2
$\begingroup$

In my heat transfer classes, we encounter the Gaussian error function when dealing with unsteady heat conduction of a semi-infinite surface. The equation I have to solve is usually of the form:

$$\text{erf}(x)=c$$

where $c$ is a number and $x$ is the variable.

For these questions, the method I use involves guessing a bunch of $x$'s and getting them as close to $c$ as possible. I can compute error function in my scientific calculator using:

$$\text{erf}(x)=\frac{2}{\sqrt{\pi}}\int_{0}^{x}{e^{-u^2}du}$$

The other method I know involves quadratic interpolation about three nearby points, but obtaining the polynomial and solving it is too time-consuming, so that's ruled out as well.

I would appreciate any method to compute error function equations which can be done reasonably by a scientific calculator. I knew the error function had an inverse, but I couldnt find a suitable form which I can compute via calculator.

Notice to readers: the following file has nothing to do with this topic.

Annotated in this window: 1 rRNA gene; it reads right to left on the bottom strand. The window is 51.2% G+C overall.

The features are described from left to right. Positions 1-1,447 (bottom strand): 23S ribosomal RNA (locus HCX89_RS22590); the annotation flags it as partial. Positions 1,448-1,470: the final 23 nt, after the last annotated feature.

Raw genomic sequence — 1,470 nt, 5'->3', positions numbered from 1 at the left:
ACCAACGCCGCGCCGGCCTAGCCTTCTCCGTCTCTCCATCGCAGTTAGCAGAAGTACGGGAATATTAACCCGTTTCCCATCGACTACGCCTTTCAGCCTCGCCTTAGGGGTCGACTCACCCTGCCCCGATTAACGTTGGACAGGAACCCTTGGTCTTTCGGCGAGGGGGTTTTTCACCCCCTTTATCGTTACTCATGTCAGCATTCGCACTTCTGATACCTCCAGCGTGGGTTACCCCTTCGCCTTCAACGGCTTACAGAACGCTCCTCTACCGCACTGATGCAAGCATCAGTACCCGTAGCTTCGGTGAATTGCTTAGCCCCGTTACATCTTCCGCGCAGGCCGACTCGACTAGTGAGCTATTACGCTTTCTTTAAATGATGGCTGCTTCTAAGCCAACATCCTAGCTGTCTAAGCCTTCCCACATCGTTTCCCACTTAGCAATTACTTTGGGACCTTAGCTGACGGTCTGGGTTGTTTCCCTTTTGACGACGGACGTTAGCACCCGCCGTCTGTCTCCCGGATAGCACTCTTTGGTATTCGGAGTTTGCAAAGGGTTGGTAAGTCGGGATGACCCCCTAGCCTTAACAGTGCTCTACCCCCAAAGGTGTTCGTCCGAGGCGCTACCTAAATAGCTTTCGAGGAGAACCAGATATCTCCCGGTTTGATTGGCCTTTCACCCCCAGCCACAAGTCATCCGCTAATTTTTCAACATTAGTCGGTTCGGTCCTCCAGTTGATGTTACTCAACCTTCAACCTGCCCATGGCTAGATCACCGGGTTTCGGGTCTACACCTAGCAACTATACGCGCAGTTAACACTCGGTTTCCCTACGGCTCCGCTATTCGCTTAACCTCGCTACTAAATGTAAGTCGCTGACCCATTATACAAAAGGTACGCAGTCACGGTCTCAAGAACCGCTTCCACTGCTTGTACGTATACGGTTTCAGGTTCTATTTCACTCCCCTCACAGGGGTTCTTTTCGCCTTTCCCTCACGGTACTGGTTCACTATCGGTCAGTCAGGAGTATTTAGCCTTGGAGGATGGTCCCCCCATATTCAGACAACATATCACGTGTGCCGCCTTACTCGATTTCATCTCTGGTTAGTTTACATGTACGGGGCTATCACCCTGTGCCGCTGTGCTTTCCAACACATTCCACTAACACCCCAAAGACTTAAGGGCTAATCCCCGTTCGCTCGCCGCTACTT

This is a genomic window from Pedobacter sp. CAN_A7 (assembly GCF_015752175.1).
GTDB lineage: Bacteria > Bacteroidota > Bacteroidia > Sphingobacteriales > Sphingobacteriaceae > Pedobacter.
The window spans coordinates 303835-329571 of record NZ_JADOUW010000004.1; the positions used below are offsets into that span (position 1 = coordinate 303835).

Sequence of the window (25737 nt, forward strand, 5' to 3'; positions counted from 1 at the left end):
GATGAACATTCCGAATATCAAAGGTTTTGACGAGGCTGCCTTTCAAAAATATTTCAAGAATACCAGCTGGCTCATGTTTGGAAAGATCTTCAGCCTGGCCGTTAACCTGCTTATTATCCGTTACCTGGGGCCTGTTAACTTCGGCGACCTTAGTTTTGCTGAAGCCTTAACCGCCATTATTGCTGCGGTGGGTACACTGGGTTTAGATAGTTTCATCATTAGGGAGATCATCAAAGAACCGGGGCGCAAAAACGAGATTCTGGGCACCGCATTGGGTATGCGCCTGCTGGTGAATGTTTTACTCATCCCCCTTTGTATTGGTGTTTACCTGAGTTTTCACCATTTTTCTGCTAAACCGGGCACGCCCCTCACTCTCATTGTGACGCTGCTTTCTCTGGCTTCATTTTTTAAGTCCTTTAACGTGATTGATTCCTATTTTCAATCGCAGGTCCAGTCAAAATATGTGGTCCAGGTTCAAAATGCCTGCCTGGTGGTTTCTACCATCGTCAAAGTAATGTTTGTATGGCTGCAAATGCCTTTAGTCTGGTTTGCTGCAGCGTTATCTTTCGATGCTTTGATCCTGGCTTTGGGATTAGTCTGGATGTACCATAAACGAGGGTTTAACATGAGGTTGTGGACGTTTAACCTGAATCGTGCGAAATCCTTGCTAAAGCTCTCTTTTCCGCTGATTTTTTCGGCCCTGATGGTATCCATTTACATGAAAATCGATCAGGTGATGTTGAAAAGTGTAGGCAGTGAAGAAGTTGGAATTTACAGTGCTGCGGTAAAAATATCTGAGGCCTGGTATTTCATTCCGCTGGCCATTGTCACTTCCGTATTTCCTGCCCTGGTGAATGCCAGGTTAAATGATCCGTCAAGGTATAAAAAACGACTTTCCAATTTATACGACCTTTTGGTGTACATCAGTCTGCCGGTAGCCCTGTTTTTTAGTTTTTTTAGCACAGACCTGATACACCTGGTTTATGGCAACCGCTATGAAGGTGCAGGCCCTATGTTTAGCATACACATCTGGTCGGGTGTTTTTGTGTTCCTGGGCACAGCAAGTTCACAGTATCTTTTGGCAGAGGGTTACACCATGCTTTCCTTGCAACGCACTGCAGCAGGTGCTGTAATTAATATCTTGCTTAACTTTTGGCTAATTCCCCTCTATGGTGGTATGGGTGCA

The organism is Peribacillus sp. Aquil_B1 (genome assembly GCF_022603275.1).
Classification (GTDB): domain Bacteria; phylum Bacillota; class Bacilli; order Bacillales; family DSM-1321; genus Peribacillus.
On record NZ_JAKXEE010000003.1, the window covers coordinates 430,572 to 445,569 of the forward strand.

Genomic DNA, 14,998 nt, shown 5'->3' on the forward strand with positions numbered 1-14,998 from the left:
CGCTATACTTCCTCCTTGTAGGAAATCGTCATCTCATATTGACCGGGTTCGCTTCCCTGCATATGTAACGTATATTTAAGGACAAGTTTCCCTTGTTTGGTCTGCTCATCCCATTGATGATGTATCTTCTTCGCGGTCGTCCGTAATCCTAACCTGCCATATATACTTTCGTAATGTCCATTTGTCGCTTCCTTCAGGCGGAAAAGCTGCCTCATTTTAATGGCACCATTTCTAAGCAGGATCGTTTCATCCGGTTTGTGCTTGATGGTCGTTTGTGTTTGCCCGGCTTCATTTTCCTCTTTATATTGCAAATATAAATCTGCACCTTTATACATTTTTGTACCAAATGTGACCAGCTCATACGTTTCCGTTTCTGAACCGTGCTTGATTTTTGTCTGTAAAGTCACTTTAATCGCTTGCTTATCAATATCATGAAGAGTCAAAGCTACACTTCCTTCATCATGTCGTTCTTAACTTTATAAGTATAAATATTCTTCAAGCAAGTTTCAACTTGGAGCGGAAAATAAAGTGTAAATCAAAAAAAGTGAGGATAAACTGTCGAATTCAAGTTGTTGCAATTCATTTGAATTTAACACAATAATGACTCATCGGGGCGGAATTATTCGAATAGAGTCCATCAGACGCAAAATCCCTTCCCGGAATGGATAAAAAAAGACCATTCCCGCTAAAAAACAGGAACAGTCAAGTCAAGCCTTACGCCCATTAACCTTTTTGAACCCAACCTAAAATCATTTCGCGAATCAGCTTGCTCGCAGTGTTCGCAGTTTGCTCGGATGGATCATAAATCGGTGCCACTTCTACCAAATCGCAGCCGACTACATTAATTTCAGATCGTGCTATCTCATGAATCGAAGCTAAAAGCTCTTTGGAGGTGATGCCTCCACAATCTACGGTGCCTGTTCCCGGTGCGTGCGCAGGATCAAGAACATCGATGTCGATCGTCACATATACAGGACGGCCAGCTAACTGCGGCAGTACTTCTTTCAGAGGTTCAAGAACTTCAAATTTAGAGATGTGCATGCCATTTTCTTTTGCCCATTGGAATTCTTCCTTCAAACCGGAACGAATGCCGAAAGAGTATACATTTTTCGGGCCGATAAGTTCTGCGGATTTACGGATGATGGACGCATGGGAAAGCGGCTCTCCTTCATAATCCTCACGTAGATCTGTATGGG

$\endgroup$
  • 1
    $\begingroup$ You can use Newton-Raphson method of root finding, which has quadratic convergence, and only requires computing the function and its derivative. Both of which you can do $\endgroup$ – Yuriy S Aug 7 at 16:09
  • $\begingroup$ @YuriyS wow I haven't thought of that, silly me. Can you please post it as an answer so I can accept it and call it closed? Thank you. $\endgroup$ – Pritt Balagopal Aug 7 at 16:11
  • 1
    $\begingroup$ I don't like giving short answers, so you can do it yourself if you want. I would also like to point out that, depending on the argument range, the error function can be computed by its Taylor series, or its asymptotic series, rather than the integral. Though it only matters if you need to optimize the algorithm for speed. $\endgroup$ – Yuriy S Aug 7 at 16:41
1
$\begingroup$

It is possible to use the Newton-Raphson iteration method to solve it:

$$x_n=x_{n-1}-\frac{c-\int_{0}^{x_{n-1}}{e^{-u^2}du} }{-e^{-x_{n-1}^2}}$$

A suitable choice of $x_0$ is required for a speedy convergence.

$\endgroup$

Your Answer

By clicking “Post Your Answer”, you agree to our terms of service, privacy policy and cookie policy

Not the answer you're looking for? Browse other questions tagged or ask your own question.